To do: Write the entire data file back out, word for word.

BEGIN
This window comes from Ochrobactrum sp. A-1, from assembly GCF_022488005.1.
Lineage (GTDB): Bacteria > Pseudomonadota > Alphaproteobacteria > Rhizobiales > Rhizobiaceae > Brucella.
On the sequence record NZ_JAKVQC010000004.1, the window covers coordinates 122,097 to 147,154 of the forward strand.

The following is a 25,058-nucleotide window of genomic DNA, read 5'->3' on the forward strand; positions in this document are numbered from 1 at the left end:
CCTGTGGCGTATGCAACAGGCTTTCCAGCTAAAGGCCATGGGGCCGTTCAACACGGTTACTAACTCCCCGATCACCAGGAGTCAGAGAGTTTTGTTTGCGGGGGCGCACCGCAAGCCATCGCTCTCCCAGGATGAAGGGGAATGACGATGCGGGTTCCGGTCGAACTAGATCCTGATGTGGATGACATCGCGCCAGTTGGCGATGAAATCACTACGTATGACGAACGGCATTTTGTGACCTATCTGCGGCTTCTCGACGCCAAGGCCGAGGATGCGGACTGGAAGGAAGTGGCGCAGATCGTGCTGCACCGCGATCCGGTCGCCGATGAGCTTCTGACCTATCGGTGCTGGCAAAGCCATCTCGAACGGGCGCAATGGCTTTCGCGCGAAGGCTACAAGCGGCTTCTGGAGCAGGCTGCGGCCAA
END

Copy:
This window comes from Ochrobactrum sp. A-1, from assembly GCF_022488005.1.
Lineage (GTDB): Bacteria > Pseudomonadota > Alphaproteobacteria > Rhizobiales > Rhizobiaceae > Brucella.
On the sequence record NZ_JAKVQC010000004.1, the window covers coordinates 122,097 to 147,154 of the forward strand.

The following is a 25,058-nucleotide window of genomic DNA, read 5'->3' on the forward strand; positions in this document are numbered from 1 at the left end:
CCTGTGGCGTATGCAACAGGCTTTCCAGCTAAAGGCCATGGGGCCGTTCAACACGGTTACTAACTCCCCGATCACCAGGAGTCAGAGAGTTTTGTTTGCGGGGGCGCACCGCAAGCCATCGCTCTCCCAGGATGAAGGGGAATGACGATGCGGGTTCCGGTCGAACTAGATCCTGATGTGGATGACATCGCGCCAGTTGGCGATGAAATCACTACGTATGACGAACGGCATTTTGTGACCTATCTGCGGCTTCTCGACGCCAAGGCCGAGGATGCGGACTGGAAGGAAGTGGCGCAGATCGTGCTGCACCGCGATCCGGTCGCCGATGAGCTTCTGACCTATCGGTGCTGGCAAAGCCATCTCGAACGGGCGCAATGGCTTTCGCGCGAAGGCTACAAGCGGCTTCTGGAGCAGGCTGCGGCCAA